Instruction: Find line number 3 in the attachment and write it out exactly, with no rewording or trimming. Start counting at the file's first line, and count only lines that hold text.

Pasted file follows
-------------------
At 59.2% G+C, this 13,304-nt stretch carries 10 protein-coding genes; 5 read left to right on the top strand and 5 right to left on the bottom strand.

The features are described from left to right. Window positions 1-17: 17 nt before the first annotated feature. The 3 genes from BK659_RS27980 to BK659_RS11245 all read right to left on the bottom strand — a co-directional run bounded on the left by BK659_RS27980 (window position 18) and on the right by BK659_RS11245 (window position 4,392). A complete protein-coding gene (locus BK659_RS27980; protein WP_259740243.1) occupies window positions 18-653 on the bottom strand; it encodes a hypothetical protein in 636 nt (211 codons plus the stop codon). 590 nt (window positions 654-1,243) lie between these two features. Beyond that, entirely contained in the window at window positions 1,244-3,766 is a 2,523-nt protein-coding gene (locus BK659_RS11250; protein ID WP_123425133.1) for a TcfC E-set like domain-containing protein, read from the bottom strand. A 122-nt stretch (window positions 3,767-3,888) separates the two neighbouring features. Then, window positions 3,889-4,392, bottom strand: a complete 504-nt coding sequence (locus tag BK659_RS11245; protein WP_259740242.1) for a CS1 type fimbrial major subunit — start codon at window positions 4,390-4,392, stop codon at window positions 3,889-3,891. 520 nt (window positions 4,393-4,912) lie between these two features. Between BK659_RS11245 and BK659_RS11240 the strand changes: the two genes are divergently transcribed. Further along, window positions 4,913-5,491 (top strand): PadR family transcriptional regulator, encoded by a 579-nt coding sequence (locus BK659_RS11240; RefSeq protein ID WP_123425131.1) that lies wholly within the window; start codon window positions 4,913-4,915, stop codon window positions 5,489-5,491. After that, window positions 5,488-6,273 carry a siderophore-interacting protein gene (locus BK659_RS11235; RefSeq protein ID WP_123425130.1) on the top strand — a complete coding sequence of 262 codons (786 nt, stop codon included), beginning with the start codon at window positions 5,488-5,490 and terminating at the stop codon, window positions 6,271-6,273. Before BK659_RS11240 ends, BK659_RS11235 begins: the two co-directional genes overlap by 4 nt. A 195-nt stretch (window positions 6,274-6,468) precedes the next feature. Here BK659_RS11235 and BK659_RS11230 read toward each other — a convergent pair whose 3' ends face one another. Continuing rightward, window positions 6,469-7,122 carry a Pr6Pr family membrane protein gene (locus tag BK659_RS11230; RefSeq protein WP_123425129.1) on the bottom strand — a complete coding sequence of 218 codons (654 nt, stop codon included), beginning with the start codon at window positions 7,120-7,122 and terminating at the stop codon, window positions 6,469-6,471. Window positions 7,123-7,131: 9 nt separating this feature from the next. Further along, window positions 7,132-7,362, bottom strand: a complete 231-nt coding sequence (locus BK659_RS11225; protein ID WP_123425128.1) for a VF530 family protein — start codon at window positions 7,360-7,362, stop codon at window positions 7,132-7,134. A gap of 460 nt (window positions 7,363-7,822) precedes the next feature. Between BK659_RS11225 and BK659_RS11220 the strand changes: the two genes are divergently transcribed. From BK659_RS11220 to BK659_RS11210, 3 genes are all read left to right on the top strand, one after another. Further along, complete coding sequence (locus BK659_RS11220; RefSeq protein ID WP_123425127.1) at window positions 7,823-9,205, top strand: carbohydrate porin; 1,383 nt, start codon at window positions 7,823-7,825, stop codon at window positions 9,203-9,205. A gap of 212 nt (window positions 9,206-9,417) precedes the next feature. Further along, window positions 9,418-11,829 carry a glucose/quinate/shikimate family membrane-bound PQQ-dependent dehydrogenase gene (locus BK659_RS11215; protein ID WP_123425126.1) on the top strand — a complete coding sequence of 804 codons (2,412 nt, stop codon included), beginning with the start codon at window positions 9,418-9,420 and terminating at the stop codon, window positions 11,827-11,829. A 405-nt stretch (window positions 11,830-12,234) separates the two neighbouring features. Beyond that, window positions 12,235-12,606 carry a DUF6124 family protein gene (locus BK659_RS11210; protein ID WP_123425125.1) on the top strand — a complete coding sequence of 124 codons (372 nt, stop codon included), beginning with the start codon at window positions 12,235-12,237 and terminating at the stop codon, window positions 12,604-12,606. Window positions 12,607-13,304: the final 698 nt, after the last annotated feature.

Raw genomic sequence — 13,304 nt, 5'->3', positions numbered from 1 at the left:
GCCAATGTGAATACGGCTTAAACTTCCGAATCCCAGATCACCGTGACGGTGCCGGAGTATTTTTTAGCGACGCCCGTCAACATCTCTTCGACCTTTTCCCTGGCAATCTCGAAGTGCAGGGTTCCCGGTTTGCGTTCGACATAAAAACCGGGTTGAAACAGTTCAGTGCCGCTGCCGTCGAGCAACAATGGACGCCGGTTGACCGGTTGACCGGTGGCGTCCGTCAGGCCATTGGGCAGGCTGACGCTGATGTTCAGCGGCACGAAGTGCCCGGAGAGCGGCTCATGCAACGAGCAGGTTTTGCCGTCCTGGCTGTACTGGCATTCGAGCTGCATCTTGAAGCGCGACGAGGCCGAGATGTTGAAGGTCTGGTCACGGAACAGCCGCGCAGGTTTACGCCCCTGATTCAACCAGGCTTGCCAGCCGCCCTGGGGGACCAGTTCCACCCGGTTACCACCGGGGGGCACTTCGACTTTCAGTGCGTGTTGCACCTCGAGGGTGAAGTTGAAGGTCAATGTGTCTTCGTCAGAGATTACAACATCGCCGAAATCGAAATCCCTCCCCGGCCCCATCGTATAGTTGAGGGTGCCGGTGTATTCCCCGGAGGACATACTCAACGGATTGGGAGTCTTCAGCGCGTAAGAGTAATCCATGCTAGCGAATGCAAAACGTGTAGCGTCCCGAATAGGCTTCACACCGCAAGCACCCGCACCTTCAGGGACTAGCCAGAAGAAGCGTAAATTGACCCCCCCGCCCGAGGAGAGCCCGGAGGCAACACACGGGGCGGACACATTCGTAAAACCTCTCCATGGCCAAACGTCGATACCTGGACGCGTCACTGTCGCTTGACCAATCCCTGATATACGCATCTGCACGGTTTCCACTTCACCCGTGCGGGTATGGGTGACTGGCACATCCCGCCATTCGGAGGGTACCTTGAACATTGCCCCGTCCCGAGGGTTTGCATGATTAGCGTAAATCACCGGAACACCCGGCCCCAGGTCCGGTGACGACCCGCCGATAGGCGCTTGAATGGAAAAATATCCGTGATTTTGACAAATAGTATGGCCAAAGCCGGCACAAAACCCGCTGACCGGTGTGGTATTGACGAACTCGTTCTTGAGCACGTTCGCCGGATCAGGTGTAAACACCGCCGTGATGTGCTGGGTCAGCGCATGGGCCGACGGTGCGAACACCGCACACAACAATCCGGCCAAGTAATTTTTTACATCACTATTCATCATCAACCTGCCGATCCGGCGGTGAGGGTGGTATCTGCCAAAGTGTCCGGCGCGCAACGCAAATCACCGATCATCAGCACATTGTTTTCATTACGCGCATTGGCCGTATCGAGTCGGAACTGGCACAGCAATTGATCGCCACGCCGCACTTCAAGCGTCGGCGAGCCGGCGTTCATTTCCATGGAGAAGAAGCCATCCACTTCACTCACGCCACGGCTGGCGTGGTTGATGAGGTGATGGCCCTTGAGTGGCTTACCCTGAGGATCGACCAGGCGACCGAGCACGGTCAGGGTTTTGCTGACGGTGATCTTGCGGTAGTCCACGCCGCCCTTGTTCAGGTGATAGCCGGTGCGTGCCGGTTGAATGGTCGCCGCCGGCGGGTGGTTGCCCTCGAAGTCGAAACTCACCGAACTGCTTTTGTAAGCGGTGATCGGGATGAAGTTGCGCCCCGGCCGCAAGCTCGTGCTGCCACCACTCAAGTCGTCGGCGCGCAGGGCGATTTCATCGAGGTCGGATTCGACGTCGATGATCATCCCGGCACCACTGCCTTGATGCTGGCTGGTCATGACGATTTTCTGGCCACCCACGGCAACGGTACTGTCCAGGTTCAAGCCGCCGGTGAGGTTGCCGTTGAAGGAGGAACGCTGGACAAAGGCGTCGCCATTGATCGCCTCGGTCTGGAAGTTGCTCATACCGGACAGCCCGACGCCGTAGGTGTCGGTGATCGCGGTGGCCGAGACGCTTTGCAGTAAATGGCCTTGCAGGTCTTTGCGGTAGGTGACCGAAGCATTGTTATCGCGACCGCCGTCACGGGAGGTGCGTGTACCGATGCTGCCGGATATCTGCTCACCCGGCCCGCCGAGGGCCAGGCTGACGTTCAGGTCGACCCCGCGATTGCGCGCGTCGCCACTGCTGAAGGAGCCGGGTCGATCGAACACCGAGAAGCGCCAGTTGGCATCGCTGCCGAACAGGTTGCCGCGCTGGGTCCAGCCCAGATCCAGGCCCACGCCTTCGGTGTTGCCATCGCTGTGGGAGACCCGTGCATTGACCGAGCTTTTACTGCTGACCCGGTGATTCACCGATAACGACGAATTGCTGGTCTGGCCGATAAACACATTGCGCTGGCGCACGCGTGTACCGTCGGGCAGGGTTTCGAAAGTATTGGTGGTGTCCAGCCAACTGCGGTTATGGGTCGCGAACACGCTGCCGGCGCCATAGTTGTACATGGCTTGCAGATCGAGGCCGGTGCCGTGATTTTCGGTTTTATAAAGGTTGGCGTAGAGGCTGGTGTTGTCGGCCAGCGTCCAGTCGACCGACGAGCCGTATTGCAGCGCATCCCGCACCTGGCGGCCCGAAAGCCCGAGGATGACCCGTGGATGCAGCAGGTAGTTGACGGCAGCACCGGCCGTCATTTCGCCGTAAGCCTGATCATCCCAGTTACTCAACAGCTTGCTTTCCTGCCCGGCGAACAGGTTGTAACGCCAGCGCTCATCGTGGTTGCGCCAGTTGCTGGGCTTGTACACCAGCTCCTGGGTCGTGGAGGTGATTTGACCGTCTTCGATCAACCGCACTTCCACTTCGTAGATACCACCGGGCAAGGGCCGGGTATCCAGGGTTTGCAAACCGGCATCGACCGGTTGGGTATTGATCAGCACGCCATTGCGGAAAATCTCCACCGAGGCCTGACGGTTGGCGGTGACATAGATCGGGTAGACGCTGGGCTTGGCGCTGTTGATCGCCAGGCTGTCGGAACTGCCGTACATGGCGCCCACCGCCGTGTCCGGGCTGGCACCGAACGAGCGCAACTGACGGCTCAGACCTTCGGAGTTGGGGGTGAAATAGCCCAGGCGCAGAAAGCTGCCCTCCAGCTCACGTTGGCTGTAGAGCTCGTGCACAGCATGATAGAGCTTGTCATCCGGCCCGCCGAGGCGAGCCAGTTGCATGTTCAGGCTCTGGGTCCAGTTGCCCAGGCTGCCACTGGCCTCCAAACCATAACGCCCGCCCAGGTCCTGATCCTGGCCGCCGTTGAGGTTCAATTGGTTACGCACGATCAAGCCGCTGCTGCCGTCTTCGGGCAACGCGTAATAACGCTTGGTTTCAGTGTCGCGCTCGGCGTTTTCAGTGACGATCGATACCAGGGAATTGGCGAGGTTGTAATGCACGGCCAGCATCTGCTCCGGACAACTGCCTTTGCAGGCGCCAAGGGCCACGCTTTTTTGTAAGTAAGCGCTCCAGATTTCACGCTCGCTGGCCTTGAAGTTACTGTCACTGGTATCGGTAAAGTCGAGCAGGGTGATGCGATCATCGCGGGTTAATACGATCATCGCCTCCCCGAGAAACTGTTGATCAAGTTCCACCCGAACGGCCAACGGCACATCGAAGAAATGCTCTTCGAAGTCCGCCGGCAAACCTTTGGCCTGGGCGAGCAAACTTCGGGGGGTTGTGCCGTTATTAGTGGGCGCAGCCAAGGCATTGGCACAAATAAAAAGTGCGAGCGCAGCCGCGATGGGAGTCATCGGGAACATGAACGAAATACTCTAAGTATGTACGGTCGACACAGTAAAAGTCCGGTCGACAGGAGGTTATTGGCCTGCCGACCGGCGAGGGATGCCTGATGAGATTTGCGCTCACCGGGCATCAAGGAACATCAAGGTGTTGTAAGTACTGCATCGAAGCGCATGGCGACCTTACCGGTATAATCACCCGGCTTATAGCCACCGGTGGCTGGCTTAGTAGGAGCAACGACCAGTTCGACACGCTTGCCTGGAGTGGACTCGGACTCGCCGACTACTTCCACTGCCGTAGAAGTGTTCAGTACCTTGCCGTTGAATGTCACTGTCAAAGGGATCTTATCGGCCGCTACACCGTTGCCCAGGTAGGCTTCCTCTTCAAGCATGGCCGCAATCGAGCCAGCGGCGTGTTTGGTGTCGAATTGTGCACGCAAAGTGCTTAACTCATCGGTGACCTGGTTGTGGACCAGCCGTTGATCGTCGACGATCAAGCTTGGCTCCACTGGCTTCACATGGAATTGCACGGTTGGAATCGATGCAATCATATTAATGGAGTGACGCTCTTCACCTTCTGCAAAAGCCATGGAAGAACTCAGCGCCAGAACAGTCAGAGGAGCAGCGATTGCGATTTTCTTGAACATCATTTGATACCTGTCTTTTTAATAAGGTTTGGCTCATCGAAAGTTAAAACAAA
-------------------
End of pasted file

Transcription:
Raw genomic sequence — 13,304 nt, 5'->3', positions numbered from 1 at the left: